Each new HIV infection represents $1.3 million in direct and indirect costs over an individual’s lifetime attributed to direct healthcare costs, productivity losses, life-years lost, and quality of life losses. (6) CAS has calculated that if HIV rates had continued to decline as they had before the funding changes, 1,909 fewer HIV infections would have occurred, representing an economic cost of $2.5 billion. By providing adequate funding to HIV service organisations, PHAC would not only be addressing a key public health priority but also preventing extensive future costs to the healthcare system.
Moving forward for positive change
The bipartisan Standing Committee on Health has recommended that funding specifically allocated to address HIV in Canada should be increased to $100 million annually. (7) Despite this recommendation being made both in 2003 and in 2019, we have yet to see its implementation. Additionally, the existing HIV fund is also used to address all sexually transmitted and blood-borne infections (STBBI) and support the response to the opioid crisis. The current strategy of the Community Action Fund simply does not provide enough funding to address all these issues, which CAS believes has directly contributed to the dramatic rise in cases.
Canada is a nation whose healthcare system is globally perceived as exemplary; however, this system has cut funding to evidence-informed programming, struggled to collect accurate data and reversed the positive momentum in addressing HIV. Canadian community-based organisations must be awarded the funding required to provide the services that are needed to support people living with HIV and to prevent new infections. We are, therefore, standing firm in our demands that the Canadian government honour the Standing Committee of Health’s recommendation to increase HIV-specific funding to $100 million yearly, so that we can stem and reverse the tide of HIV and other STBBI in Canada.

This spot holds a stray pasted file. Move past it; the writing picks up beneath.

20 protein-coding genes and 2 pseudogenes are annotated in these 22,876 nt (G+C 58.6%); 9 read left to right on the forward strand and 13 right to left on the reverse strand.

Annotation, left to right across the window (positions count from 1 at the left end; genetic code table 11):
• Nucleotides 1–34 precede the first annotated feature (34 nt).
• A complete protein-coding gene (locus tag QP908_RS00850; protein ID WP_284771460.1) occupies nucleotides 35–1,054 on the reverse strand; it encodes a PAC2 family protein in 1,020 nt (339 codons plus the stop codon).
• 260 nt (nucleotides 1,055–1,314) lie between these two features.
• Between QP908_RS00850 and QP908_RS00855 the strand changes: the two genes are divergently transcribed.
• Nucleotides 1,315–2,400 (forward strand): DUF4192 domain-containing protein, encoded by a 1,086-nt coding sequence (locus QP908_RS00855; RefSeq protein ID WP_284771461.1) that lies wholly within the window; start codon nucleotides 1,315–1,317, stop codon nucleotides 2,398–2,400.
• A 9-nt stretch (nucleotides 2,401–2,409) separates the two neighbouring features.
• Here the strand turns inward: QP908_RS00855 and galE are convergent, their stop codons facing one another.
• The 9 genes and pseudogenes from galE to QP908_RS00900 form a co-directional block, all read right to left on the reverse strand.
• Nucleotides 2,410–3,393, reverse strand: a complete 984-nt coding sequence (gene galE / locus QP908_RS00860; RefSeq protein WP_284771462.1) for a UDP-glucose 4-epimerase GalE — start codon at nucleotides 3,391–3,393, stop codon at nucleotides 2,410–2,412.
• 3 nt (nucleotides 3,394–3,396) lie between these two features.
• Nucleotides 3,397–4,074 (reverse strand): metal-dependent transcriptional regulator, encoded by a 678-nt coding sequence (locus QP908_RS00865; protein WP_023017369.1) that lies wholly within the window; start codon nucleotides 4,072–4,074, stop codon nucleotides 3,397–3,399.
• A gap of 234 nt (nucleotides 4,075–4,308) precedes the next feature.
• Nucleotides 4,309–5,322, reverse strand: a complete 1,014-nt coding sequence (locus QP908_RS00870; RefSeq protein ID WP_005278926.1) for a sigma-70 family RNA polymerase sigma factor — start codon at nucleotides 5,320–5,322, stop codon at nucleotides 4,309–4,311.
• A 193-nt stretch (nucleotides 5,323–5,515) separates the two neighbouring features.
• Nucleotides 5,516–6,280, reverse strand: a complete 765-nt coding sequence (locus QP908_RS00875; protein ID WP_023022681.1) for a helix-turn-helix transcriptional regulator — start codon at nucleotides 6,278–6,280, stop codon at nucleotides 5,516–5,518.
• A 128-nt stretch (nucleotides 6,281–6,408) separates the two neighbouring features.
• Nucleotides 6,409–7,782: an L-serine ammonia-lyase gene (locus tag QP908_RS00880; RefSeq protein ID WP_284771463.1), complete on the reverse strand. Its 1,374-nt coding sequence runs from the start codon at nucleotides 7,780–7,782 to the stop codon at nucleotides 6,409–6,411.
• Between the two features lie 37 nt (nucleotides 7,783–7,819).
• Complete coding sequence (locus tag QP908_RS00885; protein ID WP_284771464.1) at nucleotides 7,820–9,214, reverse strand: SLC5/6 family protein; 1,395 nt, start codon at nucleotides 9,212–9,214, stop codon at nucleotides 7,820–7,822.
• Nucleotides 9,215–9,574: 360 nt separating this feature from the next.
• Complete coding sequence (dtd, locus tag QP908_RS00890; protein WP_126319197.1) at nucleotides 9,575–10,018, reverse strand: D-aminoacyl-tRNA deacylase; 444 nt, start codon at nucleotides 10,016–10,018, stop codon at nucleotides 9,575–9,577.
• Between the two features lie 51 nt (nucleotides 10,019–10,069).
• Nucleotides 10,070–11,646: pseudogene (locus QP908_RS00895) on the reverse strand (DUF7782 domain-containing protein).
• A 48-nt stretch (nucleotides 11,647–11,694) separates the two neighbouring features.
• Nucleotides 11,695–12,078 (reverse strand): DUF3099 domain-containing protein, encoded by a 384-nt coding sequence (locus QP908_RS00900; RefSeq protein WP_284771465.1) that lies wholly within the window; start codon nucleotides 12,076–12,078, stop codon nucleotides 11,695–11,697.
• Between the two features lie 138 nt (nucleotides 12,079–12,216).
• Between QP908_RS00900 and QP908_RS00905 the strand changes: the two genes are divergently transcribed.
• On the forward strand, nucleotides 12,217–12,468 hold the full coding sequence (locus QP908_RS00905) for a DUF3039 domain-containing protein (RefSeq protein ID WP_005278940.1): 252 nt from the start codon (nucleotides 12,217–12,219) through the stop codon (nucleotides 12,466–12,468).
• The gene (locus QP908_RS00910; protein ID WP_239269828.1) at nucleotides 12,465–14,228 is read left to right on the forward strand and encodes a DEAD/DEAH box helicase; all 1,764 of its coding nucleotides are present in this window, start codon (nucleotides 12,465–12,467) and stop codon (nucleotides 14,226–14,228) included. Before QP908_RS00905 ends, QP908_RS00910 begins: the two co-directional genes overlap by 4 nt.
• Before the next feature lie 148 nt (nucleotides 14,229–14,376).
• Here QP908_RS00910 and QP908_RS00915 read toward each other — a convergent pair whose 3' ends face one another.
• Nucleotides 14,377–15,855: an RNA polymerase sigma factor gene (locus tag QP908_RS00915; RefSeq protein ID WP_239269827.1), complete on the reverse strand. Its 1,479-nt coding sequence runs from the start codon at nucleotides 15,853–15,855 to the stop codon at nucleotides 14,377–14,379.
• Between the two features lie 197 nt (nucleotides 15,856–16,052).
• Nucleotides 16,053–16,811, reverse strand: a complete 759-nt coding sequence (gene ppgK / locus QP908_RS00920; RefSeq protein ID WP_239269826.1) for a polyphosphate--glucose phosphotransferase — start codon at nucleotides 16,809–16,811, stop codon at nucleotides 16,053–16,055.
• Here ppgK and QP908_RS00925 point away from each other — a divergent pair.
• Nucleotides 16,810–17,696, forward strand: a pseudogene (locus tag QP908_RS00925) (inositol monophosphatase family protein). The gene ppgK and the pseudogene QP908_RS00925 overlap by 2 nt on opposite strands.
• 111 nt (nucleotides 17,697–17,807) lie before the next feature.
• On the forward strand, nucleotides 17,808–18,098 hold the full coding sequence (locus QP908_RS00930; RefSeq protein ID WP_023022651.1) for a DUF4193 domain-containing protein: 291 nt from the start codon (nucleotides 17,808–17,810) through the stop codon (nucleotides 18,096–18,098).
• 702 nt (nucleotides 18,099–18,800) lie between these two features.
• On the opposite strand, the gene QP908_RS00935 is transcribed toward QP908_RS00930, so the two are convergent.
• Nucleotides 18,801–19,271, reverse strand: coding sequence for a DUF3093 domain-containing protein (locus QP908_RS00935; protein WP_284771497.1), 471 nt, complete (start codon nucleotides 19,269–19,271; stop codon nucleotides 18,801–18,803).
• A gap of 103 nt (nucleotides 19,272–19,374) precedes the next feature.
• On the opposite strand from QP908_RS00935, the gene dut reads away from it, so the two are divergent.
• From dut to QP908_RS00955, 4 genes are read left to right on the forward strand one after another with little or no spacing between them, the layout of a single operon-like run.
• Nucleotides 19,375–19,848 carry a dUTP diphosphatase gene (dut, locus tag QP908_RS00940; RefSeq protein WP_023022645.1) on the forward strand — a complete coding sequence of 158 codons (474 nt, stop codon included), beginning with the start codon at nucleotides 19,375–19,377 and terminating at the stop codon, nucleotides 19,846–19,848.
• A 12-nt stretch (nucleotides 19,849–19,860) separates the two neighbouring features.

(1) Haddad, N., Robert, A., Weeks, A., Popovic, N., Siu, W., Archibald, C. (2019). HIV in Canada – Surveillance Report, 2018. Canada Communicable Disease Report, 45(12), 304-12. https://doi.org/10.14745/ccdr.v45i12a01
(2) CATIE. (2018). The epidemiology of HIV in Canada. https://www.catie.ca/sites/default/files/fs-epi-hiv-canada-EN-2018-09-06.pdf
(3) Haddad, N. et al., HIV in Canada – Surveillance Report, 2018.
(4) Public Health Agency of Canada. (2016). Summary: Meeting Canada’s Progress on the 90-90-90 Targets. https://www.canada.ca/content/dam/phac-aspc/documents/services/publications/diseases-conditions/summary-measuring-canada-progress-90-90-90-hiv-targets/hiv90-eng.pdf
(5) CATIE. (2018). Canada’s progress on 90-90-90 targets – infographic poster. https://www.catie.ca/en/resources/canadas-progress-90-90-90-targets
(6) Kingston-Reichers, J. (2011). The Economic Cost of HIV/AIDS in Canada. https://www.cdnaids.ca/wp-content/uploads/Economic-Cost-of-HIV-AIDS-in-Canada.pdf
(7) Casey, B. (2019). The Health of LGBTQIA2 Communities in Canada: Report of the Standing Committee on Health. https://www.ourcommons.ca/Content/Committee/421/HESA/Reports/RP10574595/hesarp28/hesarp28-e.pdf.